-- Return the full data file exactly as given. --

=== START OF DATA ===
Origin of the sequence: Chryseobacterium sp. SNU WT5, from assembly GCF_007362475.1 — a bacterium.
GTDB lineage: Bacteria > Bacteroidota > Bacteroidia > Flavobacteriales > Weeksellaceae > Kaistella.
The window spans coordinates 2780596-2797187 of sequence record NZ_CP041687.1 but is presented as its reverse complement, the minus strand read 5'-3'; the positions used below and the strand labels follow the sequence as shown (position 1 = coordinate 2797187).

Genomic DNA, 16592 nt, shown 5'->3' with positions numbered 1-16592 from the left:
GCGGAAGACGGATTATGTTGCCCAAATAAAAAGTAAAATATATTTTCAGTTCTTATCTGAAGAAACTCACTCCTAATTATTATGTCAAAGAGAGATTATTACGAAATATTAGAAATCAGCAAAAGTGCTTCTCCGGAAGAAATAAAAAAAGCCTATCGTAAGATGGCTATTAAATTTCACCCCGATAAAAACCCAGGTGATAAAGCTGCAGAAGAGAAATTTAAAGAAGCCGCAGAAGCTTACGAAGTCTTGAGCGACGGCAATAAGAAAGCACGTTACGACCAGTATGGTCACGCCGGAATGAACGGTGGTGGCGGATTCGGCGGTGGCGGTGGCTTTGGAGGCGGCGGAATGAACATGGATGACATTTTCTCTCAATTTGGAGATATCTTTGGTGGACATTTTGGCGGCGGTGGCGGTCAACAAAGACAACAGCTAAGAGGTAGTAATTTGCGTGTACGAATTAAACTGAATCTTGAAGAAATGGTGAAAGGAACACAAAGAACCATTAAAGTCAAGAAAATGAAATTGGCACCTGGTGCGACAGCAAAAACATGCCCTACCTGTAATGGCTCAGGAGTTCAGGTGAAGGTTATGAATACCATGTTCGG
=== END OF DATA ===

Origin of the sequence: Chryseobacterium sp. SNU WT5, from assembly GCF_007362475.1 — a bacterium.
GTDB lineage: Bacteria > Bacteroidota > Bacteroidia > Flavobacteriales > Weeksellaceae > Kaistella.
The window spans coordinates 2780596-2797187 of sequence record NZ_CP041687.1 but is presented as its reverse complement, the minus strand read 5'-3'; the positions used below and the strand labels follow the sequence as shown (position 1 = coordinate 2797187).

Genomic DNA, 16592 nt, shown 5'->3' with positions numbered 1-16592 from the left:
GCGGAAGACGGATTATGTTGCCCAAATAAAAAGTAAAATATATTTTCAGTTCTTATCTGAAGAAACTCACTCCTAATTATTATGTCAAAGAGAGATTATTACGAAATATTAGAAATCAGCAAAAGTGCTTCTCCGGAAGAAATAAAAAAAGCCTATCGTAAGATGGCTATTAAATTTCACCCCGATAAAAACCCAGGTGATAAAGCTGCAGAAGAGAAATTTAAAGAAGCCGCAGAAGCTTACGAAGTCTTGAGCGACGGCAATAAGAAAGCACGTTACGACCAGTATGGTCACGCCGGAATGAACGGTGGTGGCGGATTCGGCGGTGGCGGTGGCTTTGGAGGCGGCGGAATGAACATGGATGACATTTTCTCTCAATTTGGAGATATCTTTGGTGGACATTTTGGCGGCGGTGGCGGTCAACAAAGACAACAGCTAAGAGGTAGTAATTTGCGTGTACGAATTAAACTGAATCTTGAAGAAATGGTGAAAGGAACACAAAGAACCATTAAAGTCAAGAAAATGAAATTGGCACCTGGTGCGACAGCAAAAACATGCCCTACCTGTAATGGCTCAGGAGTTCAGGTGAAGGTTATGAATACCATGTTCGG